COPE; a toothless tiger?
by Rex Clementine
Parliamentary watchdog COPE – Committee on Public Enterprises has made a scathing attack on some of the corrupt practices at Sri Lanka Cricket. COPE Chief, Professor Charith Herath has gone onto claim that by fighting out certain legal battles and writing off money that companies and member club owed SLC, insiders may have been receiving kickbacks. This is a very serious allegation by the legislature.
Professor Herath wants legal action taken against SLC officials. It remains to be seen whether any culprits can be hauled up before courts or whether COPE is just a toothless tiger.
In the absence of SLC bigwigs, CEO Ashley de Silva bore the brunt of the criticism. In January this year, in these pages we wrote that Ashley’s time was up. While there are many questions about his efficiency and decision making abilities, it can be safely said that Ashley is no crook. The real crooks are hiding behind the CEO.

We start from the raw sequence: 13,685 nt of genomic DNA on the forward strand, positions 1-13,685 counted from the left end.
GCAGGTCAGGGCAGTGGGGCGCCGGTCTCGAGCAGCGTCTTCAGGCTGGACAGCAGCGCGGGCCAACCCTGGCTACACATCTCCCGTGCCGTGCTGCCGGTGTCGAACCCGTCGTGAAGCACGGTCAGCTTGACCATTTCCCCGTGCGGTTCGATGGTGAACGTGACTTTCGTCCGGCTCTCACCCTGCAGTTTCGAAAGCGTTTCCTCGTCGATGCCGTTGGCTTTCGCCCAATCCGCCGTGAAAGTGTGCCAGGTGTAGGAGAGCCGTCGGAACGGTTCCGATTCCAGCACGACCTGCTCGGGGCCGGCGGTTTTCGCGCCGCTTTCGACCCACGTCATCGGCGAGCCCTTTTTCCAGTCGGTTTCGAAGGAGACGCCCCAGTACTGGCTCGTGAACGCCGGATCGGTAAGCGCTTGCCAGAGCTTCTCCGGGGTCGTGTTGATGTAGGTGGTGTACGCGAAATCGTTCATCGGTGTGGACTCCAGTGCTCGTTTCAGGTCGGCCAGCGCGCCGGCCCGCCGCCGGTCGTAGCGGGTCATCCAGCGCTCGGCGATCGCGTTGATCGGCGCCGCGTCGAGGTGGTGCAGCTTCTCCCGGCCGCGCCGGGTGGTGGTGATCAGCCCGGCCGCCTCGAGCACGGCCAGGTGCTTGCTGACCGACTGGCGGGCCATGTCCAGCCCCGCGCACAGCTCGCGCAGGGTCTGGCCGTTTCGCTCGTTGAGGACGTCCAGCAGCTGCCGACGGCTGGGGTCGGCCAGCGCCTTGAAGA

There have been some decent men as well at SLC like Mohan de Silva, who was President in 2004. De Silva had warned his colleagues that their excesses could tarnish the reputation of the institution, but his concerns fell on deaf ears.
Not only the guardians of SLC but even those who let them enter into these corrupt deals need to be probed. While most of these allegations will take time to prove, certain things can be proven beyond reasonable doubt. For example fixing a domestic match in 2017 by some prominent members of SLC.
However, four successive Sports Ministers – Dayasiri Jayasekara, Faizer Mustapaha, Harin Fernando and Namal Rajapaksa – failed to take action. All four turned a blind eye despite having overwhelming evidence in front of them. Ravin Wickramaratne, the number one suspect, went places in cricket circles. He is now SLC’s alternate ICC Director.